In the past, Angst had changed her partner organization for innovation and design courses every semester, but with Saint Bakhita’s, she wanted to build a lasting relationship with a lasting impact, giving Notre Dame students the opportunity to build their ideas and put them into action. She decided that each semester would offer a new angle of engagement with the school and community.

The class’s popularity skyrocketed, so Angst also started a club in a similar model, Innovation for Impact, which boasts 150 members. Students in the club work on entrepreneurial ideas such as Bakhita Butter, a spread made from ground nuts; a community internet cafe run by catering students; and an e-commerce site which sells garments made by tailoring students. Some of these clothes will also be available at the Hammes Notre Dame bookstore. The students also launched a weekly e-learning program with Saint Bakhita students.

Buckwheat oil

Saint Bakhita students put the final labels on the Bakhita oil and prepare fabric for sewing

The Pulido-Walker Foundation has also agreed to support training in the form of a work-study model for 78 Innovation Fellows aged 15 to 26. Of these, 65 percent already have children, which led to the creation of a dormitory for nursing mothers.

As St. Bakita’s Vocational Training Center gained momentum, Angst needed a new school principal, so she called Nyanjura.

Nyanjura was reluctant. She had just started her own venture and settled in Gulu. But Angst spoke of Saint Bahita with such love that it was contagious. Nyanjura went to visit him and found herself captivated by the spirit of the place.

“She’s good at persuasion,” Nyanjura laughs. “She just made it seem like this is what we can do together.”

Community performance
Saint Bakhita students offer a welcome ceremony for visiting Notre Dame students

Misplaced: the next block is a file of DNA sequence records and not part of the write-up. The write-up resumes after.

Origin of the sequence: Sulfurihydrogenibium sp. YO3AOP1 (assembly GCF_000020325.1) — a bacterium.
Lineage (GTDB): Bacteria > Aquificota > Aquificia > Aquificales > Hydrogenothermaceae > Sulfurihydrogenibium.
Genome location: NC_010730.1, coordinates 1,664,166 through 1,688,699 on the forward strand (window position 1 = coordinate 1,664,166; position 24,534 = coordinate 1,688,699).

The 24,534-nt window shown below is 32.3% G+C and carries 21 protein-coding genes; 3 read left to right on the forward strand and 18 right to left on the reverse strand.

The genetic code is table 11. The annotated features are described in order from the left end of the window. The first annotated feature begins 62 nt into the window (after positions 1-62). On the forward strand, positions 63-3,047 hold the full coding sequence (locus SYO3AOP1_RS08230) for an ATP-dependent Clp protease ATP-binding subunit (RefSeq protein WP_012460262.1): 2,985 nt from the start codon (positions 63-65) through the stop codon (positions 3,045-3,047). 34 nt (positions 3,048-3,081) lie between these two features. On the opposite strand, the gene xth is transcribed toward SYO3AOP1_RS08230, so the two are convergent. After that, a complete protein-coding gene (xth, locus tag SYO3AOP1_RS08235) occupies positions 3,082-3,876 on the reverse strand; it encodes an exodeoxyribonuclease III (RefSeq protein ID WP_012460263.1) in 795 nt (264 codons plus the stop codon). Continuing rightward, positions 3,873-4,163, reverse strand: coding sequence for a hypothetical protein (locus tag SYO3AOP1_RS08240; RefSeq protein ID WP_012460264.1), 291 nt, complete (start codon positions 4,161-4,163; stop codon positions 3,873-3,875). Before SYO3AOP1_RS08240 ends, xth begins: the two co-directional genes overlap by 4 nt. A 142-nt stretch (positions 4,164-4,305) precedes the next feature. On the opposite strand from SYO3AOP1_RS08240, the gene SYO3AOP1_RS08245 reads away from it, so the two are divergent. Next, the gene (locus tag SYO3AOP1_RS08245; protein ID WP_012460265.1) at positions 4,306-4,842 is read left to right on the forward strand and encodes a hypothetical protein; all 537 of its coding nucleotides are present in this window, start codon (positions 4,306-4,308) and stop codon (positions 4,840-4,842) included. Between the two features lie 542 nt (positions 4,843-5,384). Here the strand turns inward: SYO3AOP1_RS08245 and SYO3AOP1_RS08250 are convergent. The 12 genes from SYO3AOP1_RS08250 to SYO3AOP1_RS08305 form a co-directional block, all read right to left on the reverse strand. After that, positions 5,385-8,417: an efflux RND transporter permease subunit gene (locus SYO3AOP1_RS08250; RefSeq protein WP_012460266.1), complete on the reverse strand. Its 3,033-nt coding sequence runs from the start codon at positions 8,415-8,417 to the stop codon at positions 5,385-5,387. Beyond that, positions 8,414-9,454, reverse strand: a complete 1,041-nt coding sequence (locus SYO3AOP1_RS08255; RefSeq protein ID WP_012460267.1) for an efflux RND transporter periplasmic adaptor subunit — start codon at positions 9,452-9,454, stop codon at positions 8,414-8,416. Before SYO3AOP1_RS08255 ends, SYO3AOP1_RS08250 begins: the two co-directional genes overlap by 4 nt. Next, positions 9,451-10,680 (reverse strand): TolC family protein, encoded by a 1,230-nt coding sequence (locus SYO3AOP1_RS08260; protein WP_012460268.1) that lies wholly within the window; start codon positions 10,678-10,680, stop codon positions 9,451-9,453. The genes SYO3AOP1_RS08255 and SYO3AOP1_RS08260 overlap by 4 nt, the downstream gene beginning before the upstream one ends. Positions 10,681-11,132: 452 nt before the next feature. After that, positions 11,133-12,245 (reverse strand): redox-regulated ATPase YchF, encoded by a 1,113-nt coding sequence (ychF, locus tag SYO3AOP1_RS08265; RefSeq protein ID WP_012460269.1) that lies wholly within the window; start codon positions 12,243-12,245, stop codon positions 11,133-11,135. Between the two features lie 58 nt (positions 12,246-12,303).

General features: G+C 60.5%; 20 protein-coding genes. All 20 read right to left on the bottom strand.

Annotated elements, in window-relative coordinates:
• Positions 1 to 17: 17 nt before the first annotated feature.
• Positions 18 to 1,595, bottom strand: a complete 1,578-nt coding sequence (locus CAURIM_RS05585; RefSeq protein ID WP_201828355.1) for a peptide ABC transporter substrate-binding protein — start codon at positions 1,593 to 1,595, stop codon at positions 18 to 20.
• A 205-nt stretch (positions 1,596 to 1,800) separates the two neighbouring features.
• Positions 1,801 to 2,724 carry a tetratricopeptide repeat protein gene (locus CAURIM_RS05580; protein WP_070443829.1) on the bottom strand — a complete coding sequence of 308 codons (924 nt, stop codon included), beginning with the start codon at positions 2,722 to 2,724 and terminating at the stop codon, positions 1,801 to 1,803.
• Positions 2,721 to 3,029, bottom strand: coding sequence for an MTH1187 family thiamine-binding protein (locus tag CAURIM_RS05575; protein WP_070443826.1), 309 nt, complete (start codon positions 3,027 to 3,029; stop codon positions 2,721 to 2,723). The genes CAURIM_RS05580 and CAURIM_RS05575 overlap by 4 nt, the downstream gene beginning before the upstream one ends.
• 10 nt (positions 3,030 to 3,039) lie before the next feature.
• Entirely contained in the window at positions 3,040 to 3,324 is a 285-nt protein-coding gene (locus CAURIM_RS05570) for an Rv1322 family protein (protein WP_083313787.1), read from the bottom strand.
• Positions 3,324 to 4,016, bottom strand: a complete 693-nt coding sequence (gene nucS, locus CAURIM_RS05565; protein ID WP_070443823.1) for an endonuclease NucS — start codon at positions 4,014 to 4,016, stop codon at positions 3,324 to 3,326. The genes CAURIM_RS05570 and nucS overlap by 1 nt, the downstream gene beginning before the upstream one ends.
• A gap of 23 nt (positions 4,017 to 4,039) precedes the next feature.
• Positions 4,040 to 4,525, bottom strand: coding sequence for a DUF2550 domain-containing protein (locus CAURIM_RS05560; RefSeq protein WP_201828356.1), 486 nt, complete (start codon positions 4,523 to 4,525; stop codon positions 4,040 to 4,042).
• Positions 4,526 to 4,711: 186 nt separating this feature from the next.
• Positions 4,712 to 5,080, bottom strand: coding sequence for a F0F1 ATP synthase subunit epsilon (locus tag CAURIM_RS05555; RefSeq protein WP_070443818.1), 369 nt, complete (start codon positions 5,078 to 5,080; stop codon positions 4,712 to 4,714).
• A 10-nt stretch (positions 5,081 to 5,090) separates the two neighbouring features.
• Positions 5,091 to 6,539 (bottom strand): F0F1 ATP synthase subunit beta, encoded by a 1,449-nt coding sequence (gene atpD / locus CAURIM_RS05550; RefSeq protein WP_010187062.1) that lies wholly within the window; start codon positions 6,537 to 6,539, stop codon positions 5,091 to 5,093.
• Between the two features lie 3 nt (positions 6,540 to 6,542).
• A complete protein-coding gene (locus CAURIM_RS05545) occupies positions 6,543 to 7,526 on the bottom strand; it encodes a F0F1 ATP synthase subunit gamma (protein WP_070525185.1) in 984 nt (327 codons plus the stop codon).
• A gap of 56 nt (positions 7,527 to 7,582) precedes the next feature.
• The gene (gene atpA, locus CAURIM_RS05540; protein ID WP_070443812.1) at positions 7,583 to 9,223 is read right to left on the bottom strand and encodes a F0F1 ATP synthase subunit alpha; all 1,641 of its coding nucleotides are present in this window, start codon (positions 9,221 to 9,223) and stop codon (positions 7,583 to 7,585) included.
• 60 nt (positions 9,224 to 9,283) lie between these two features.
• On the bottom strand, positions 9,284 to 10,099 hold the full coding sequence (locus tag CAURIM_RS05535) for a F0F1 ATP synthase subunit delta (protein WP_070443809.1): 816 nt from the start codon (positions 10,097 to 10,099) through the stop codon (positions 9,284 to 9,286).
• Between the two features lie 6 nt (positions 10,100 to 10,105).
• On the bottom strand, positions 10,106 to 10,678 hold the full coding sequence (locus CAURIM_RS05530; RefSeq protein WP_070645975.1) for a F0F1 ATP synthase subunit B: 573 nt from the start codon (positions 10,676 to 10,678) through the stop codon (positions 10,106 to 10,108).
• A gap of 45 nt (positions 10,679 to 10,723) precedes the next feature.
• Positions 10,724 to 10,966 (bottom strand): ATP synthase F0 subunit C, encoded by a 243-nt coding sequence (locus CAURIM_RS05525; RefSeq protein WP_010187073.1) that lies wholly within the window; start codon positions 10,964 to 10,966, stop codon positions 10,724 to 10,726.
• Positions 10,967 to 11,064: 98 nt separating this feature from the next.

Together, Nyanjura and Angst are powerful and unafraid of lofty ambitions. They have set themselves three main goals: the school will be self-sustaining within five years, become among the best vocational schools in Uganda, and help achieve economic prosperity in the region.

It’s early, but the signs point to a positive trajectory. Nyanjura notes that the real collaborative effort is how and why progress has been so positive.

“One thing I like about the collaboration with Notre Dame is that it’s not forced, what you want us to do … every time, it’s an interaction,” Nyanjura says. “We interact, find common ground and then implement accordingly, so everyone learns in the process and we all move at the same pace.”

She hopes they instill that spirit of cooperation and willingness to do good in the students as well.

“We are Family. We do it together,” Nyanjura says. “Our hope is that even these young mothers don’t keep it to themselves, they have to extend it to their families, their communities.”

She chose this mission to be a conduit for good from her time at Notre Dame, she says. Now he hopes he can pass that on.

“Notre Dame really prepares you to do good. You see it, you test it, and you feel like you have to put it out there.”